THE CUBAN ROAD SECTOR: CHARACTERISTICS AND CONDITIONS
The area of the Cuban island is approximately 44,206 square miles (110,860 sq. km.), about the size of Pennsylvania.5 The Cuban population is approximately 11.4 million, close to the Pennsylvanian population of approximately 12.3 M. The total mileage of the Cuban road systems is over 18,750 miles (30,150 km) including 16,000 km of paved roads. Approximately 53% of the Cuban road networks are paved and the road density is 2.64 km of roads per 1,000 persons, or 272 km per unit area of 1,000 sq.m. (see Table 1). Nearly all Cuban cities, towns, airports, harbors, and agricultural areas are accessible by paved roads, and there are approximately 677 km of completed expressways (4 lanes or more) and 114 km of expressways in construction or near completion. In comparison, the length of the Pennsylvania road networks is approximately 116,016 miles (186,554 km), or 1567 km of roads per a unit area of 1,000 sq. km. (see Table 1).
The distance between the eastern and western extremities of the Cuban island is approximately 1,200 km, connected by the main Cuban highway between Pinar del Rio and Santiago de Cuba. The highest mountainous top is approximately 2,000 meters (6,000 ft.) above sea level, located in the southeast of the Island. Seventy percent and thirty percent of the Cuban population, respectively, live in urban and rural areas with a high literacy rate of 97%. Table 1 compares the road density and road surface-paving density ratio in ten countries.5, 6 Table 1 indicates that the Cuban road density is not surprisingly far behind the road density of the state of Pennsylvania, but similar to the road density rates of Guatemala, Peru, and Mexico of 1.17 to 3.51 km of roads per 1000 people. Nevertheless, in terms of paving ratio, Cuba is more advanced with 53.3% of paved roads that provide adequate accessibility to all the seaports, ports, major production centers, and nearly all Cuban cities, towns, airports, harbors, and agricultural areas. In comparison, Guatemala, Peru and Mexico have only 13.3% to 39.4% of paved roads that carry more traffic volumes than the Cuban roads, but do not serve many townships or other social and economic centers.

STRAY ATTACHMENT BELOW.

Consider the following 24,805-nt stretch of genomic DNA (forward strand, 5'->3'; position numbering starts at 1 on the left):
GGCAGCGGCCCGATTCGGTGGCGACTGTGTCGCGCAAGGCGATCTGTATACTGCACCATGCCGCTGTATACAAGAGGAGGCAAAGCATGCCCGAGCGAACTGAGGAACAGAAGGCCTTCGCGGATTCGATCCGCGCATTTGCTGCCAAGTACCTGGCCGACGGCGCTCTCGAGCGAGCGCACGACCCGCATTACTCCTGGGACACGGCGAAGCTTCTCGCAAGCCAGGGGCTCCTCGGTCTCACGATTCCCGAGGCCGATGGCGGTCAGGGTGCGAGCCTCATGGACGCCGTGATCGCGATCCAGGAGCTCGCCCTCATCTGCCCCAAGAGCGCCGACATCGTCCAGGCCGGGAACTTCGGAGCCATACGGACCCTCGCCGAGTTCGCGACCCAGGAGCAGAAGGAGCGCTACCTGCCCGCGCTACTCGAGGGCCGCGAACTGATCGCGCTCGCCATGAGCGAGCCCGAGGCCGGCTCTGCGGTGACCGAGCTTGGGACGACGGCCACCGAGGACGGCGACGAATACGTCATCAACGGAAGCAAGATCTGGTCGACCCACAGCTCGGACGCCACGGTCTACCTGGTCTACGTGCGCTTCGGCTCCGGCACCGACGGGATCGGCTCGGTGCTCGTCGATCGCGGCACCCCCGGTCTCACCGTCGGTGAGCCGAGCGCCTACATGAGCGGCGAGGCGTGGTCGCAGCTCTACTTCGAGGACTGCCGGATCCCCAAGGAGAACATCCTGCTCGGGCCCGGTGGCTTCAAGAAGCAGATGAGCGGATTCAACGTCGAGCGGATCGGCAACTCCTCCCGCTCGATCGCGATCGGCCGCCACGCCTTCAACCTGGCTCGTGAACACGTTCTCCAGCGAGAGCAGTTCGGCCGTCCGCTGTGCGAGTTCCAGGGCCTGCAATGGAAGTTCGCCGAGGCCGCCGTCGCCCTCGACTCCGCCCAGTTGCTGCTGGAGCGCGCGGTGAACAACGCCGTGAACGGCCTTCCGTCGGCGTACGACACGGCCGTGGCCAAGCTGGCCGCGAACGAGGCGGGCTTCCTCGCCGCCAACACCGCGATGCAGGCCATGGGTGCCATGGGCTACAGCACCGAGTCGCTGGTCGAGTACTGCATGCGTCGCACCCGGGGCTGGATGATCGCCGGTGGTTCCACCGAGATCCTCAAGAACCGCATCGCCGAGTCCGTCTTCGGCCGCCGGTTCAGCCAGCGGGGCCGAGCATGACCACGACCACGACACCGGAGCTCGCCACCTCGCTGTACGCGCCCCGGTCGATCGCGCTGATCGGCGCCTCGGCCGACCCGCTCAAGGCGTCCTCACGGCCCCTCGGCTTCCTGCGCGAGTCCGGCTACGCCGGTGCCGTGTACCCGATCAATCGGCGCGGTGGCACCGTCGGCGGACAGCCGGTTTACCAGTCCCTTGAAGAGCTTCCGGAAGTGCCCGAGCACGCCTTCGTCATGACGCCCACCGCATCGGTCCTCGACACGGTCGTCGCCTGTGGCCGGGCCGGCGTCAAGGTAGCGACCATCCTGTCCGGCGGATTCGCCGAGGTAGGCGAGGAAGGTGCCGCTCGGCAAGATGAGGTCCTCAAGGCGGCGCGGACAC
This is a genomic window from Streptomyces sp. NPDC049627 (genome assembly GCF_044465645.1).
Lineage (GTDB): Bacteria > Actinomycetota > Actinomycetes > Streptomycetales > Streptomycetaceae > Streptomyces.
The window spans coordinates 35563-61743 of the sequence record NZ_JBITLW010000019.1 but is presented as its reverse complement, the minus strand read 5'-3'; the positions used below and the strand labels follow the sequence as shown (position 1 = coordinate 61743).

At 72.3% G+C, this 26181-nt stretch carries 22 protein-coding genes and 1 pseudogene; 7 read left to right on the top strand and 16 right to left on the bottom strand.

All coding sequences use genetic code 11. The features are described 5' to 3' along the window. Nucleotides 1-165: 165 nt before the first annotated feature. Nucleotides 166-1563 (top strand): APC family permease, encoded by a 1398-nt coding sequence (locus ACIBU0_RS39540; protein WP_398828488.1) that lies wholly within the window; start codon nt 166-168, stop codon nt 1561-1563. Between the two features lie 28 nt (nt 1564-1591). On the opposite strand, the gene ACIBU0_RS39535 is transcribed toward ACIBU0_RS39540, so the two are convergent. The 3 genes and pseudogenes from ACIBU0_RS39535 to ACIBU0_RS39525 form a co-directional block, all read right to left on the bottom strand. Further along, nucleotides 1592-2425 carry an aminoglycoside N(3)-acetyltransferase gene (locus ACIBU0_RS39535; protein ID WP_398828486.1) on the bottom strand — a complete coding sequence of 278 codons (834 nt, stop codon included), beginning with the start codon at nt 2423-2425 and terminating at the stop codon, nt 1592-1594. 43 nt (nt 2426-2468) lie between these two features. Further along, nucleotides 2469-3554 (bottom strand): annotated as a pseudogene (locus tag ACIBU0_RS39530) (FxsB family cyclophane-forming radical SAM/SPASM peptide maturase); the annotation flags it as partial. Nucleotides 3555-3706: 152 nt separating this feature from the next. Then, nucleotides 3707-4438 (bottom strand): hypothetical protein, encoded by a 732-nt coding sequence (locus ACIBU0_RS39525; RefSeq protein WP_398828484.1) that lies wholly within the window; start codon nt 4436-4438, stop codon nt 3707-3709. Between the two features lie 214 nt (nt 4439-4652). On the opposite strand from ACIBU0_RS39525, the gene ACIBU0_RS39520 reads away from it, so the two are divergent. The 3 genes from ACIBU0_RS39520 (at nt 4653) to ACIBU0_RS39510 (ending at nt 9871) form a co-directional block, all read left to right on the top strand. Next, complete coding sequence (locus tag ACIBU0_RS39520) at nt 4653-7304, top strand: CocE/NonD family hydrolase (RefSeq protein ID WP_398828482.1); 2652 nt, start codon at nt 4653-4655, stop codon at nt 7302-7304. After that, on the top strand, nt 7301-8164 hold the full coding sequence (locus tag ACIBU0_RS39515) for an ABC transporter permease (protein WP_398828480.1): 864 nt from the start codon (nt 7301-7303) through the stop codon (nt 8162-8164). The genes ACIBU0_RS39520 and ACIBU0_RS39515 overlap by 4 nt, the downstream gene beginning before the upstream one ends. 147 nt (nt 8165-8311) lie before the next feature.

Lessons learned from international donors and Latin American countries indicate that road networks with high rates of paved roads and relatively low traffic volumes, similar to the Cuban road conditions, require first investment in road maintenance works and then in construction of new roads. 6–11 This conclusion is relevant for the Cuban road system that has suffered from insufficient road maintenance funding and accelerated deterioration for approximately 16 years.1,2, 4
DONORS’ OBJECTIVES IN SUPPORTING ACCELERATED ROAD IMPROVEMENT AND MAINTENANCE PROGRAMS
Lessons learned from Latin America and the Caribbean (LAC), African, Asian and East European countries indicate that donors would finance accelerated infrastructure improvement works in transition countries to support the following goals:7–12 (a) peaceful political transition; (b) sustainable economic growth; and (c) poverty reduction. In the road sector, these goals are translated into the following objectives:
1. Implementation of effective, productive and competitive employment of construction and maintenance services;
2. Acceleration of road improvement and maintenance activities;
3. Road safety improvements for motorized and non-motorized traffic demands;
4. Modernization of the road sector and provision of institutional and technical capacity building to road agencies, consultants, contractors; and
5. Incorporation of local communities into the road maintenance services (road ownership). 7
Donors would tie their interest to support accelerated road improvement projects to the provision of the following socio/economic, technical and institutional tests, including:
• Definition of the problems that the project will solve, such as reduction of transport costs and fewer accidents, and the sectoral context of the project implementation and operation, including a commitment of Government to provide adequate funding for maintenance and road safety services.
• Determination of the root causes of the problems, including insufficient investment and maintenance funds, ineffective institutional capacity, and insufficient community and road users’ participation in the project planning and implementation stages.
• Identification of the stakeholders who would benefit from (road users), or be harmed by the project (affected communities), and provision of adequate and affordable mitigation procedures.